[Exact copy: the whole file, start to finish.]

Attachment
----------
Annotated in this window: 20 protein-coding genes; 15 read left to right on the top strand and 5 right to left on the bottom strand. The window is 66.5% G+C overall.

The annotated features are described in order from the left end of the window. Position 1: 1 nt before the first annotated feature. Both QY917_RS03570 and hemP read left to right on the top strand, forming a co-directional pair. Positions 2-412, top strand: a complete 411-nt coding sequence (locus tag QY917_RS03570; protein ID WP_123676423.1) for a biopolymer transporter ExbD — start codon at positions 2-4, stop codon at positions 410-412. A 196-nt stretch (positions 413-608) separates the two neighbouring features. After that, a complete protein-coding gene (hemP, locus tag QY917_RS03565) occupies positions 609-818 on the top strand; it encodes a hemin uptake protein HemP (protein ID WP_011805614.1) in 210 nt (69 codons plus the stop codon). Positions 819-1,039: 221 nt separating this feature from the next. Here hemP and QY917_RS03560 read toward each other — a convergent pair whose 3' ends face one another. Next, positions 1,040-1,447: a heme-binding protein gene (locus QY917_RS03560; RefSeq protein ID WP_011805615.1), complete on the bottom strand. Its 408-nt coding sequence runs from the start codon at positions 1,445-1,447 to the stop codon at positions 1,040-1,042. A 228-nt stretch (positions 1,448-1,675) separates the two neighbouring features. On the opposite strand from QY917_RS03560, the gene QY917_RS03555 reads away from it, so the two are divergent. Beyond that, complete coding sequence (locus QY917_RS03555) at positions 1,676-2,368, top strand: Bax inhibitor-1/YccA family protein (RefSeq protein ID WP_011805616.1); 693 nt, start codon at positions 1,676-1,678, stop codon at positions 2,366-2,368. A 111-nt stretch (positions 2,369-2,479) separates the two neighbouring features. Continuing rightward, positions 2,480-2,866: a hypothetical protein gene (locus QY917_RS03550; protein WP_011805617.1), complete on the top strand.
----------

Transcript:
Annotated in this window: 20 protein-coding genes; 15 read left to right on the top strand and 5 right to left on the bottom strand. The window is 66.5% G+C overall.

The annotated features are described in order from the left end of the window. Position 1: 1 nt before the first annotated feature. Both QY917_RS03570 and hemP read left to right on the top strand, forming a co-directional pair. Positions 2-412, top strand: a complete 411-nt coding sequence (locus tag QY917_RS03570; protein ID WP_123676423.1) for a biopolymer transporter ExbD — start codon at positions 2-4, stop codon at positions 410-412. A 196-nt stretch (positions 413-608) separates the two neighbouring features. After that, a complete protein-coding gene (hemP, locus tag QY917_RS03565) occupies positions 609-818 on the top strand; it encodes a hemin uptake protein HemP (protein ID WP_011805614.1) in 210 nt (69 codons plus the stop codon). Positions 819-1,039: 221 nt separating this feature from the next. Here hemP and QY917_RS03560 read toward each other — a convergent pair whose 3' ends face one another. Next, positions 1,040-1,447: a heme-binding protein gene (locus QY917_RS03560; RefSeq protein ID WP_011805615.1), complete on the bottom strand. Its 408-nt coding sequence runs from the start codon at positions 1,445-1,447 to the stop codon at positions 1,040-1,042. A 228-nt stretch (positions 1,448-1,675) separates the two neighbouring features. On the opposite strand from QY917_RS03560, the gene QY917_RS03555 reads away from it, so the two are divergent. Beyond that, complete coding sequence (locus QY917_RS03555) at positions 1,676-2,368, top strand: Bax inhibitor-1/YccA family protein (RefSeq protein ID WP_011805616.1); 693 nt, start codon at positions 1,676-1,678, stop codon at positions 2,366-2,368. A 111-nt stretch (positions 2,369-2,479) separates the two neighbouring features. Continuing rightward, positions 2,480-2,866: a hypothetical protein gene (locus QY917_RS03550; protein WP_011805617.1), complete on the top strand.